Why Bother to Change the World? Challenging the Problem of Cynicism---DATE CHANGE

  • University Presbyterian Church 300 Bushnell Avenue San Antonio, TX, 78212 United States

Date: Wednesday, April 19

Time: 7-9 p.m.

Tuition: $15

Enrollment: 12 min./30 max.

Register By: April 12
 

Participants begin with a simple and universal insight: the world is not as we wish it to be. In responding to the call to remake the world, we face the complexity of the issues at hand, the enormous weight of the past, and the recalcitrance of the social and political systems in which we do our work. But of all of these obstacles, cynicism is among the most stubborn and debilitating. The cynic asks us quite bluntly: “why bother?” In this course participants confront cynicism head-on, seeking to understand what it is, where it comes from, and what we can do about it. We will explore several varieties of cynicism, focusing on two mainstream (and often warring) types of cynicism — religious cynicism and scientistic cynicism. Each offers us the same self-fulfilling cynical prophecy: we are fools to believe and act as though this world might be made better.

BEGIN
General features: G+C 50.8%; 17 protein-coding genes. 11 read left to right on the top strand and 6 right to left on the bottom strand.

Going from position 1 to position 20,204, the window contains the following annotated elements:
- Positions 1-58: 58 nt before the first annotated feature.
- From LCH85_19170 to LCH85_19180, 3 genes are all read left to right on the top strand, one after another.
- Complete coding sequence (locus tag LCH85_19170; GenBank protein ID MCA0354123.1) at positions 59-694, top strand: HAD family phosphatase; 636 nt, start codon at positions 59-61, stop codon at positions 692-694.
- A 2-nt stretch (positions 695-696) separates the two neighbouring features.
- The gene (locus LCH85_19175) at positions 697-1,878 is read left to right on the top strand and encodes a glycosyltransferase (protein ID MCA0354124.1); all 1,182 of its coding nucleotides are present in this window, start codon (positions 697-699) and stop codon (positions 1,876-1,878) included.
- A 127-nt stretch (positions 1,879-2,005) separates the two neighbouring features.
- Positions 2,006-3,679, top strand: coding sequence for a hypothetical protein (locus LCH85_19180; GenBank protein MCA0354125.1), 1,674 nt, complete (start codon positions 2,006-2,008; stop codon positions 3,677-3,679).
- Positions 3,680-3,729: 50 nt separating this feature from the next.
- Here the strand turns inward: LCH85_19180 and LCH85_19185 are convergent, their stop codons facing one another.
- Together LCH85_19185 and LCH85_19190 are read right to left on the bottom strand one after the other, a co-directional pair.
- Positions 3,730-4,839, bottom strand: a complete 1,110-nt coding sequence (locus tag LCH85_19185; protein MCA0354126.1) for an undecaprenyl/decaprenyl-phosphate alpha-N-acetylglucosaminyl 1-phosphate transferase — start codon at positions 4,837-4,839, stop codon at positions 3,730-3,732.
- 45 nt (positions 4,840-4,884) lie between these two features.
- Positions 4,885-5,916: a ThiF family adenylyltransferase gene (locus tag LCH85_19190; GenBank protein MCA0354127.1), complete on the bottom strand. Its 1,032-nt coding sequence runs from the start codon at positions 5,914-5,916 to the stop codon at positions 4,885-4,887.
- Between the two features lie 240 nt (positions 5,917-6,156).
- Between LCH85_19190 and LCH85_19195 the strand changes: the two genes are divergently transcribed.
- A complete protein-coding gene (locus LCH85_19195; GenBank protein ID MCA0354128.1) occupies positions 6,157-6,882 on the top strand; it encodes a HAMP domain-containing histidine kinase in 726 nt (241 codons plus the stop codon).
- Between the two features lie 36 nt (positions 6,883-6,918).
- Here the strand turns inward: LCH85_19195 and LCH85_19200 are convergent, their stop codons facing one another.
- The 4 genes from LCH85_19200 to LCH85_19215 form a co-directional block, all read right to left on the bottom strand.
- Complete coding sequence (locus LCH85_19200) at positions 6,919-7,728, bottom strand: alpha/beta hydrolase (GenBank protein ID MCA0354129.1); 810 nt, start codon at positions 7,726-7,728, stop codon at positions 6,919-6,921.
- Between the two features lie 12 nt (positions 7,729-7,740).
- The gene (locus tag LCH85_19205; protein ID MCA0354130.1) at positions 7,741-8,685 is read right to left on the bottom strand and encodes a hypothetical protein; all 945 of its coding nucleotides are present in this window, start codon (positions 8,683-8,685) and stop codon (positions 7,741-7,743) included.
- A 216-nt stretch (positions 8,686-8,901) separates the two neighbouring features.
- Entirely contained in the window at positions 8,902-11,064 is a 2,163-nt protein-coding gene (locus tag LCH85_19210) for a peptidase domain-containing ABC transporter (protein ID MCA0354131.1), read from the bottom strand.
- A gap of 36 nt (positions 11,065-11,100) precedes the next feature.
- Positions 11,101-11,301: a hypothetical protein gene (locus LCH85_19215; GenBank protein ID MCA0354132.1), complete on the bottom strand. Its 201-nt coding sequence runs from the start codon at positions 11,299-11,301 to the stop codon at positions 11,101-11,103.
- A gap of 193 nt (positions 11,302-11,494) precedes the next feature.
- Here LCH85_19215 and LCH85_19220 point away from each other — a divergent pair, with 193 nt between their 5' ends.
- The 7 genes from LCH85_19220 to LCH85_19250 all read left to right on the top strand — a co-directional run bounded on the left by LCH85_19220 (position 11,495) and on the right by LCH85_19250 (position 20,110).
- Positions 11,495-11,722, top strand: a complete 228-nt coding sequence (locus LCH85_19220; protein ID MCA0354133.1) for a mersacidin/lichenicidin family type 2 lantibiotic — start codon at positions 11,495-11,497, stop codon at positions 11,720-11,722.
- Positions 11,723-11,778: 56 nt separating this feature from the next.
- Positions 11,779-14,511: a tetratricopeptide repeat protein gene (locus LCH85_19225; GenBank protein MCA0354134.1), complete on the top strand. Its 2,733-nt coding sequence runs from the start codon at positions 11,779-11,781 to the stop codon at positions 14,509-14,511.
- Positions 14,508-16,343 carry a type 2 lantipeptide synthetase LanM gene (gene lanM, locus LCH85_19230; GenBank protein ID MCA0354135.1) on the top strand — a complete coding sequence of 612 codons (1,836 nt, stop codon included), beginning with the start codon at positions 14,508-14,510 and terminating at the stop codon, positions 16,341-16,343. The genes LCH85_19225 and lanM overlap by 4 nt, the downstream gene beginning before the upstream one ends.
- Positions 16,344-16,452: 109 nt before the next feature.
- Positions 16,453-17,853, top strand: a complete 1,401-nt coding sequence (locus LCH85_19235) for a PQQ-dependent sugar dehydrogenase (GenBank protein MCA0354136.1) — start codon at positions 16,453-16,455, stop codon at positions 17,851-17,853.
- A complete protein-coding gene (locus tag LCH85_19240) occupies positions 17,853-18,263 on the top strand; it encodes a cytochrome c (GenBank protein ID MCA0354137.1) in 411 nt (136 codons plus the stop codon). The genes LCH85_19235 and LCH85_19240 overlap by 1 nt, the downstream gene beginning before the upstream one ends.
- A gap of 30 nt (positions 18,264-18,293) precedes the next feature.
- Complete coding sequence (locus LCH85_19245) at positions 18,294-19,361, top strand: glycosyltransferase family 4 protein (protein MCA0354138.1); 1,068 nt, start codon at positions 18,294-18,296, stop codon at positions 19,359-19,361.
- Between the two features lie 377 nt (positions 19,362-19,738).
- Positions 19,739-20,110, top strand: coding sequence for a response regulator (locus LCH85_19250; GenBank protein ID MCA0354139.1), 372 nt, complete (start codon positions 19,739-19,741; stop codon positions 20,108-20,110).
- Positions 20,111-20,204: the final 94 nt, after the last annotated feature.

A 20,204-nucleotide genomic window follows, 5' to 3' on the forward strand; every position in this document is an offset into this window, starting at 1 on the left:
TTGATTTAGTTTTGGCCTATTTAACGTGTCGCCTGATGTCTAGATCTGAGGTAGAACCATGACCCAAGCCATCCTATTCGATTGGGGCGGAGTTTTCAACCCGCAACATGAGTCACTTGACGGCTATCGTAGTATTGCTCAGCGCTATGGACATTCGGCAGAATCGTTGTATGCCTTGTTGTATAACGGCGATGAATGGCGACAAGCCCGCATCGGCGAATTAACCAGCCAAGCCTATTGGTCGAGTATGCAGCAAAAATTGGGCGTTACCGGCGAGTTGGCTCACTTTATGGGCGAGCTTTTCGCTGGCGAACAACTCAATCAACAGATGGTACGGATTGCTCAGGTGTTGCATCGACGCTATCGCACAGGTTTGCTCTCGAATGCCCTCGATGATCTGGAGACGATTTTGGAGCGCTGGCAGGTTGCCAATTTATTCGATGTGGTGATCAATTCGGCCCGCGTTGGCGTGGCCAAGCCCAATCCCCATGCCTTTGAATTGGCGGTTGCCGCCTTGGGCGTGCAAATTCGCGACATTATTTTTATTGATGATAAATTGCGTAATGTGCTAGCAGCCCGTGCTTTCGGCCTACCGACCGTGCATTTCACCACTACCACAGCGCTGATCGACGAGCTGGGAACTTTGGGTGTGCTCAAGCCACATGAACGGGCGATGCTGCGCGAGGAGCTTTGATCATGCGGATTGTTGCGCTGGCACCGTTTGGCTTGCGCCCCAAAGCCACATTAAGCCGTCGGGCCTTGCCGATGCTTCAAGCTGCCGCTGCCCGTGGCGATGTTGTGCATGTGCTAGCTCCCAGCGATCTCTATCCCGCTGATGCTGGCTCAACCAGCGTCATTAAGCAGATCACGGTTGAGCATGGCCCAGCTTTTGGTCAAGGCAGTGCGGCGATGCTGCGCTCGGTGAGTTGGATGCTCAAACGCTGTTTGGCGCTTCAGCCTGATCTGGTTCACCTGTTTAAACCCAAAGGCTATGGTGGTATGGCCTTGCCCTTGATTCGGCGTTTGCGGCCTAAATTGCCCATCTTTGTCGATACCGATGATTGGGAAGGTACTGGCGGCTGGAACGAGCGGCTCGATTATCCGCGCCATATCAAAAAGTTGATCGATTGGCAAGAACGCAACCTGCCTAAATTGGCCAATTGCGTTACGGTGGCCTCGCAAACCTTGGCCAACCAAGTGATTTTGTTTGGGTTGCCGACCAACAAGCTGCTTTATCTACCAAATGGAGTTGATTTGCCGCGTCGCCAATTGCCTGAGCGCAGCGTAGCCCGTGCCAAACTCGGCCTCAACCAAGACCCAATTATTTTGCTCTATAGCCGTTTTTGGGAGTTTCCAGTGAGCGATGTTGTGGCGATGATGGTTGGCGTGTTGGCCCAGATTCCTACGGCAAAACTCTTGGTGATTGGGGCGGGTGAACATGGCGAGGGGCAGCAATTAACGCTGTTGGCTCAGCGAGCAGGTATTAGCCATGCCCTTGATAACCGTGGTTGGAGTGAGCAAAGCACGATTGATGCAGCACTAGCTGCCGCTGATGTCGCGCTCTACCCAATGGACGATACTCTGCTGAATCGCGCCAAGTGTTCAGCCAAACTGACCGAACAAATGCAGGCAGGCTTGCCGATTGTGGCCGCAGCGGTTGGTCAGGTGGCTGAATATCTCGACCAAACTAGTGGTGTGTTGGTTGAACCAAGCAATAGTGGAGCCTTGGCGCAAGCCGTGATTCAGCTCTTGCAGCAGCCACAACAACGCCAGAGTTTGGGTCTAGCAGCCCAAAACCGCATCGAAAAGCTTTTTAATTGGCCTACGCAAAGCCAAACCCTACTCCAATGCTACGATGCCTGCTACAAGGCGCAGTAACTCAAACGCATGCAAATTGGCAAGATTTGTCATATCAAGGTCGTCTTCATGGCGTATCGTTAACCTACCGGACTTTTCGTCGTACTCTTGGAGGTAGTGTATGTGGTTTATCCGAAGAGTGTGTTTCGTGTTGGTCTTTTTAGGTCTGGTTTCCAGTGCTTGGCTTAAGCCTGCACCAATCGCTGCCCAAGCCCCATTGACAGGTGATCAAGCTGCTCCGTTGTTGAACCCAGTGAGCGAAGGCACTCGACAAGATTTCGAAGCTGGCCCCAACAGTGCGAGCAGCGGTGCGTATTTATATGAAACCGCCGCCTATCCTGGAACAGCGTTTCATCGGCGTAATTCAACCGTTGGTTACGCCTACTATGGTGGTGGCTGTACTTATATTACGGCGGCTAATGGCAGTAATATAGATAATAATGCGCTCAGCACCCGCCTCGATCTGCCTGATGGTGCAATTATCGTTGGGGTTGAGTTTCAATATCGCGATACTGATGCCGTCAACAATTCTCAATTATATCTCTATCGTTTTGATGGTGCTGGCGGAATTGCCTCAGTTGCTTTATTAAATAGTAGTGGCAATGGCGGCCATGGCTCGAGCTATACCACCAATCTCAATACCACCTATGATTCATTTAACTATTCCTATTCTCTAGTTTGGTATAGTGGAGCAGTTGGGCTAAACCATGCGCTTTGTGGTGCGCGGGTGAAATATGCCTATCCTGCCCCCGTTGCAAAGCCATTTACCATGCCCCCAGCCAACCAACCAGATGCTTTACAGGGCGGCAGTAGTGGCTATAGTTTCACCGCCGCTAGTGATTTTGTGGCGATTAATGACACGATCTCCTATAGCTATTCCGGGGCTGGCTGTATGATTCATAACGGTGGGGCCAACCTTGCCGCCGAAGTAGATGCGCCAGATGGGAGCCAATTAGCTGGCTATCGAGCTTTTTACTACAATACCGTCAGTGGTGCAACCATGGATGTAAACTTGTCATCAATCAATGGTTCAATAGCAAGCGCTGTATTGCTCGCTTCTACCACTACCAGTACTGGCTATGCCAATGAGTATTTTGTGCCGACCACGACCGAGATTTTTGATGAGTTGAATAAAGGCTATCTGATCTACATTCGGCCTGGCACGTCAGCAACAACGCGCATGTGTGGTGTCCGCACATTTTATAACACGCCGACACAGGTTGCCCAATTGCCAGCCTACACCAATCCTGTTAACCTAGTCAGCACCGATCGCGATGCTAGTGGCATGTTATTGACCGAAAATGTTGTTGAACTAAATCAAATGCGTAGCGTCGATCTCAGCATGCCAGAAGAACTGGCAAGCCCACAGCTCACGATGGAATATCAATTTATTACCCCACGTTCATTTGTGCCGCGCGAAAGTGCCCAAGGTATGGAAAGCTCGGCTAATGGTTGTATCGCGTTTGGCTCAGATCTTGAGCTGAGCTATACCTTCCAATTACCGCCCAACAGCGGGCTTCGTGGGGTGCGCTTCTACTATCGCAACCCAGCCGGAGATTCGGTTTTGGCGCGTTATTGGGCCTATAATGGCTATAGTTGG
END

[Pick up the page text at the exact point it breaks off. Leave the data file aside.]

Megan Mustain, Ph.D., is an Associate Professor of Philosophy at St. Mary’s University in San Antonio, Texas, where she currently serves as Dean of Graduate Studies in the School of Humanities and Social Sciences. She received her doctorate and master’s in philosophy from Southern Illinois University at Carbondale. Her book, Overcoming Cynicism: William James and the Metaphysics of Engagement, was published in 2011 by Bloomsbury. Megan is recipient of St. Mary’s Distinguished Faculty award and the President’s Award for Excellence, and nominated to the Minnie Stevens Piper award for excellence in teaching.